Find some free web hosts and get some web space, get a domain name that means nothing like qtyrew.com and set up some sub domains like paypal.admin.qtyrew.com so they look like they belong to PayPal, banks etc.

STEP 5
Use the email addresses you set up in Step 1 to send emails out to all the addresses you got in step 2, telling them that you have access to millions of dollars and want to get it out of your country and ask them to send their bank details to you. You could also send out some saying you are from a bank or paypal (see how useful that barclaysbank.custserv@hotmail.com is going to be) telling them to enter their login details onto a page you set up on the webspace in STEP 4.   You won’t get many people that fall for it but if just 1 out of a million emails sent does, it must be worth it, yes?
Repeat Step 5 a short while later in case they didn’t reply, and again a short while later, it might work.
STEP 6
Join an affiliate program for a sex site, online drug shop or cheap loans company or the like.
STEP 7
Visit every bulletin board,blog or forum on the Internet, or better still set up a web bot to do it for you, and post links to the sites you are affiliated to. Don’t forget to add your affiliate ID or you won’t get paid if some other moron actually clicks your link and makes a purchase.
STEP 8
Use the affiliate links you got in step 6 in emails to send out to all the addresses you got in step 2. Use a different email address, one of the ones you set up in step 1, to the one you used for other scams and phishes.
STEP 9

Remember that app you set up in Facebook? Well by now it has collected hundreds of email addresses, user names and granted you access to millions of users walls and news feeds. Fill your boots!

Send out links using the affiliate links you got in step 8 to all of their news feeds, with a message something like ‘This user Likes xxxx. Click the link to view’.
What the hell, you might as well send emails like you sent in step 5, to all of these too, got to have half a chance with these, after all they were dumb enough to use your app!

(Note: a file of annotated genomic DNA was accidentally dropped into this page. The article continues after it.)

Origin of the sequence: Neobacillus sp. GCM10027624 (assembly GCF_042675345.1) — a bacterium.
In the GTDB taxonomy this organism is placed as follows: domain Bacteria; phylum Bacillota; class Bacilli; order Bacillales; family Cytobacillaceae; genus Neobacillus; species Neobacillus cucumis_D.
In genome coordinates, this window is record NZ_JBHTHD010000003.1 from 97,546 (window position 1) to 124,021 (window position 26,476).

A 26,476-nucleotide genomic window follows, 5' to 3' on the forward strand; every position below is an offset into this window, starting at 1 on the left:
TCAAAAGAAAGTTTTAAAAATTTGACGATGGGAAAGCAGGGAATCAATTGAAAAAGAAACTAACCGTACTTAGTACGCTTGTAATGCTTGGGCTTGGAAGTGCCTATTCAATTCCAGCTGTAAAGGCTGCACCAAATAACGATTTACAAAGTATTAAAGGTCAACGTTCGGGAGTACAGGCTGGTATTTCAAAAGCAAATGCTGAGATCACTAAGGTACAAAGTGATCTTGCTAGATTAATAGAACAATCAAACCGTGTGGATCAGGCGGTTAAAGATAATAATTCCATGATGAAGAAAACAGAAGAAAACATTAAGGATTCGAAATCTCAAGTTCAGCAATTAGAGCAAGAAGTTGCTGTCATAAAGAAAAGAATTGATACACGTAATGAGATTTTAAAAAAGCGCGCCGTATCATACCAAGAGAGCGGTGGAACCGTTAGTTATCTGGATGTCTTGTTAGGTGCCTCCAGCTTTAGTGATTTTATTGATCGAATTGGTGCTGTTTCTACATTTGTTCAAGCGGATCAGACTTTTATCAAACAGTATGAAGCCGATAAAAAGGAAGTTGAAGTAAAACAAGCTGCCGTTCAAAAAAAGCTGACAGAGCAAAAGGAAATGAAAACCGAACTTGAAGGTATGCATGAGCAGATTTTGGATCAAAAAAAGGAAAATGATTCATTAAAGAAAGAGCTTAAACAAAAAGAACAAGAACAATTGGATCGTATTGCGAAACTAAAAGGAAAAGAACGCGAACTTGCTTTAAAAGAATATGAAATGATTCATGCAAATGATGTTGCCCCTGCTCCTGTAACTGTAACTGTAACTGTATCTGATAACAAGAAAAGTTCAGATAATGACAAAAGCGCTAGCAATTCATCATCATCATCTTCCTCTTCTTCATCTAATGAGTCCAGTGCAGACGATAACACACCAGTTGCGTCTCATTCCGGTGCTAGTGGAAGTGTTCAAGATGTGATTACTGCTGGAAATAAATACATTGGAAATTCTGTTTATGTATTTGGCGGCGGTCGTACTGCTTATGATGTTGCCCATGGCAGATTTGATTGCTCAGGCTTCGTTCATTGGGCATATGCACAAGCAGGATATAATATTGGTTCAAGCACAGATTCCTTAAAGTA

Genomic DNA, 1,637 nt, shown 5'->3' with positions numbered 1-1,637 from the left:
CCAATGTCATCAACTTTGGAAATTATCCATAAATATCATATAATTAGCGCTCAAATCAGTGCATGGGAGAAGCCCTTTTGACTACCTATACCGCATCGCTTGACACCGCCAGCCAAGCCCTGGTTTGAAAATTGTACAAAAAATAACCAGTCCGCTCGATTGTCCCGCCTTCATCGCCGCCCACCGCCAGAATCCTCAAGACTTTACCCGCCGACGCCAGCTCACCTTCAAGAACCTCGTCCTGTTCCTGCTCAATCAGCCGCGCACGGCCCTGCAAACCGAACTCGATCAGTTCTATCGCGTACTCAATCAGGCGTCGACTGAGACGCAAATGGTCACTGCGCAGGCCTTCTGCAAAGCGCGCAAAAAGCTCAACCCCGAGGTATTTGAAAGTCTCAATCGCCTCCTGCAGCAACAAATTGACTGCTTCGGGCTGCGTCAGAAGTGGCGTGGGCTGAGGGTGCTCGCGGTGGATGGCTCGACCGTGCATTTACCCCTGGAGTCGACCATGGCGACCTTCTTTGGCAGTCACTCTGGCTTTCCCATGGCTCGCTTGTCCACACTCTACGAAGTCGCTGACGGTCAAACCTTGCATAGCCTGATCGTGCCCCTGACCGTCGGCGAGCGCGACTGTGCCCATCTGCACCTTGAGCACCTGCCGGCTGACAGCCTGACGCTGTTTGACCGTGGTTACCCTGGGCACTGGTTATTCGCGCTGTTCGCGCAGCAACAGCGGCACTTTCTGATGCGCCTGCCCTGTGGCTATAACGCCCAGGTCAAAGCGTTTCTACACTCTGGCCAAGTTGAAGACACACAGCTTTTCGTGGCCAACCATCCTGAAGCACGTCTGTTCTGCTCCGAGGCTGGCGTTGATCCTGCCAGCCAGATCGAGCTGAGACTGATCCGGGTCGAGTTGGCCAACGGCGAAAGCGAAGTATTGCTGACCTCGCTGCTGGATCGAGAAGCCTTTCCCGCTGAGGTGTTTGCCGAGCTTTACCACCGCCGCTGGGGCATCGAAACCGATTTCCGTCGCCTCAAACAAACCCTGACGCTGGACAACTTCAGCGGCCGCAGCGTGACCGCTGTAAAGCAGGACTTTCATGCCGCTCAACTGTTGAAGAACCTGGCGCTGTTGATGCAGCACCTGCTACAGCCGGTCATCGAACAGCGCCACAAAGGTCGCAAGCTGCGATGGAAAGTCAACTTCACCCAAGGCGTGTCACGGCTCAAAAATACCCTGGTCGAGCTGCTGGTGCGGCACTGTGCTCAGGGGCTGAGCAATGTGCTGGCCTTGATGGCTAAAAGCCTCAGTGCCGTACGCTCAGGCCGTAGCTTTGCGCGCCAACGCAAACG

STEP 10
After all this, if you haven’t made any money, and frankly, there’s not much chance you will, but at least you’ve pissed off a lot of people, and that’s probably the police at your door now, you could always try and sell all the email addresses you have gleaned to some other moron who’s thinking of trying the same things.
Hope you enjoy.
Steve

Top 10 FREE Traction Building Ideas for a New Web Site

November 12, 2013 // Posted in Tips and Tricks (Tags: , , , , , , , , , , , , , , , , , , , , , , , , , , , , , ) |  No Comments

The dot com era proved that just building it isn’t enough. The chicken and the egg issue exists you need customers to get customers… and attempting to launch a web site, is that issue on steroids. So, how to get traction?

Here are Ten FREE Traction building Ideas we are trying:

1) Email Your Friends:
Find everyone you know that relates to your target market and introduce them to your website via email… as you know them, leverage every piece of emotional capital you have with them to encourage them to take a look at your new site and join.

2) Ask Your Friends to Refer Others:
If you send an email to people who are your target market, clearly articulate why it is valuable to ‘THEM’ (not just you) to join your site… and then ask and make it easy for them to refer people they know. Here’s an example of an email I wrote that asks for a referral –

“Please forward to anyone that may be interested… entrepreneurs, advisors, people with Blogs, press contacts etc! Even forwarding to four or five contacts will make a big difference for us!

Happy New Year and thanks!

++

I’ve just discovered a new web service bringing potential business advisors together with entrepreneurs and early stage businesses. For Advisors – It’s a great way to discover new deal flow and get involved in a hot new company. For Entrepreneurs – a great way to take your business to the next level in 2007!

The site is called Advisor Garage – http://www.AdvisorGarage.com and was recently featured in Business Week!

Please sign up and forward this email to great advisors and entrepreneurs.
++

After three or four weeks of steps 1 & 2 we found that we had begun to get a few people onboard… So now what?

3) Write a Press Release and get it OUT there…